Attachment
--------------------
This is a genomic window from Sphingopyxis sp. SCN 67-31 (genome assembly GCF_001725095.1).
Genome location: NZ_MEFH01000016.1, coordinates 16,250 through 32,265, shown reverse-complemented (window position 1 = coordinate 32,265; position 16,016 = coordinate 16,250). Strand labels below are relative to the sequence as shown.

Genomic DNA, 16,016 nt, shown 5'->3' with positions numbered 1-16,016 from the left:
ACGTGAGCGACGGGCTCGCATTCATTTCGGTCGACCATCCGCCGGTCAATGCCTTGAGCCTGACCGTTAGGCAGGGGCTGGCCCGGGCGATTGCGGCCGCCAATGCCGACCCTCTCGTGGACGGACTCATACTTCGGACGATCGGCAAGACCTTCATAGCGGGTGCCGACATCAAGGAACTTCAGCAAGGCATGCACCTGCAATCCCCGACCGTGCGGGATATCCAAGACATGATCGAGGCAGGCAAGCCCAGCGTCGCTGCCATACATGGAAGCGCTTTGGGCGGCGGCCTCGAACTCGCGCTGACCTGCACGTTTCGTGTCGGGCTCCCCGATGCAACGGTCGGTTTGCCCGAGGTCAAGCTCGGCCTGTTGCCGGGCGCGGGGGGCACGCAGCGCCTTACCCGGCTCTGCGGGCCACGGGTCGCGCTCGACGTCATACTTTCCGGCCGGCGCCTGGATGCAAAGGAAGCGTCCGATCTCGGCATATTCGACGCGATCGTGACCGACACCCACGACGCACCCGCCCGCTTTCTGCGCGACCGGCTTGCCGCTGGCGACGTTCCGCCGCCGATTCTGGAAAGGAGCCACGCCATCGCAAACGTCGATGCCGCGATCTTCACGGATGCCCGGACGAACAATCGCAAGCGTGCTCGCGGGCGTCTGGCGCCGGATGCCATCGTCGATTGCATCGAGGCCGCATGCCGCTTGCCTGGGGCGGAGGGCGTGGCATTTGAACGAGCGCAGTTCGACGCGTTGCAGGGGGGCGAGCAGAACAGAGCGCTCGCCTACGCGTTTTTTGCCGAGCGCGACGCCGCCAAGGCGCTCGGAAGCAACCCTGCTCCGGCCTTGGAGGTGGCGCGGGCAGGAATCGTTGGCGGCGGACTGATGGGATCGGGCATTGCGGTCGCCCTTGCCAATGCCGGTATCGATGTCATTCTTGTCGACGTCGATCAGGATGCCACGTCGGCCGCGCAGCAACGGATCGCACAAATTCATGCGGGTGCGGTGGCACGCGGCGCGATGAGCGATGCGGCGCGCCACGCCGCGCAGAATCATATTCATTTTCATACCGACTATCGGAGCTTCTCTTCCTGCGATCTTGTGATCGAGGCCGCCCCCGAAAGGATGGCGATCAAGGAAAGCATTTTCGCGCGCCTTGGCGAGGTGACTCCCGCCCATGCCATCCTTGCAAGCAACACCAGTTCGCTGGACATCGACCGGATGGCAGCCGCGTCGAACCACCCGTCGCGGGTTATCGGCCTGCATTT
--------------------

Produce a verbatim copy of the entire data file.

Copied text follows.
This is a genomic window from Sphingopyxis sp. SCN 67-31 (genome assembly GCF_001725095.1).
Genome location: NZ_MEFH01000016.1, coordinates 16,250 through 32,265, shown reverse-complemented (window position 1 = coordinate 32,265; position 16,016 = coordinate 16,250). Strand labels below are relative to the sequence as shown.

Genomic DNA, 16,016 nt, shown 5'->3' with positions numbered 1-16,016 from the left:
ACGTGAGCGACGGGCTCGCATTCATTTCGGTCGACCATCCGCCGGTCAATGCCTTGAGCCTGACCGTTAGGCAGGGGCTGGCCCGGGCGATTGCGGCCGCCAATGCCGACCCTCTCGTGGACGGACTCATACTTCGGACGATCGGCAAGACCTTCATAGCGGGTGCCGACATCAAGGAACTTCAGCAAGGCATGCACCTGCAATCCCCGACCGTGCGGGATATCCAAGACATGATCGAGGCAGGCAAGCCCAGCGTCGCTGCCATACATGGAAGCGCTTTGGGCGGCGGCCTCGAACTCGCGCTGACCTGCACGTTTCGTGTCGGGCTCCCCGATGCAACGGTCGGTTTGCCCGAGGTCAAGCTCGGCCTGTTGCCGGGCGCGGGGGGCACGCAGCGCCTTACCCGGCTCTGCGGGCCACGGGTCGCGCTCGACGTCATACTTTCCGGCCGGCGCCTGGATGCAAAGGAAGCGTCCGATCTCGGCATATTCGACGCGATCGTGACCGACACCCACGACGCACCCGCCCGCTTTCTGCGCGACCGGCTTGCCGCTGGCGACGTTCCGCCGCCGATTCTGGAAAGGAGCCACGCCATCGCAAACGTCGATGCCGCGATCTTCACGGATGCCCGGACGAACAATCGCAAGCGTGCTCGCGGGCGTCTGGCGCCGGATGCCATCGTCGATTGCATCGAGGCCGCATGCCGCTTGCCTGGGGCGGAGGGCGTGGCATTTGAACGAGCGCAGTTCGACGCGTTGCAGGGGGGCGAGCAGAACAGAGCGCTCGCCTACGCGTTTTTTGCCGAGCGCGACGCCGCCAAGGCGCTCGGAAGCAACCCTGCTCCGGCCTTGGAGGTGGCGCGGGCAGGAATCGTTGGCGGCGGACTGATGGGATCGGGCATTGCGGTCGCCCTTGCCAATGCCGGTATCGATGTCATTCTTGTCGACGTCGATCAGGATGCCACGTCGGCCGCGCAGCAACGGATCGCACAAATTCATGCGGGTGCGGTGGCACGCGGCGCGATGAGCGATGCGGCGCGCCACGCCGCGCAGAATCATATTCATTTTCATACCGACTATCGGAGCTTCTCTTCCTGCGATCTTGTGATCGAGGCCGCCCCCGAAAGGATGGCGATCAAGGAAAGCATTTTCGCGCGCCTTGGCGAGGTGACTCCCGCCCATGCCATCCTTGCAAGCAACACCAGTTCGCTGGACATCGACCGGATGGCAGCCGCGTCGAACCACCCGTCGCGGGTTATCGGCCTGCATTT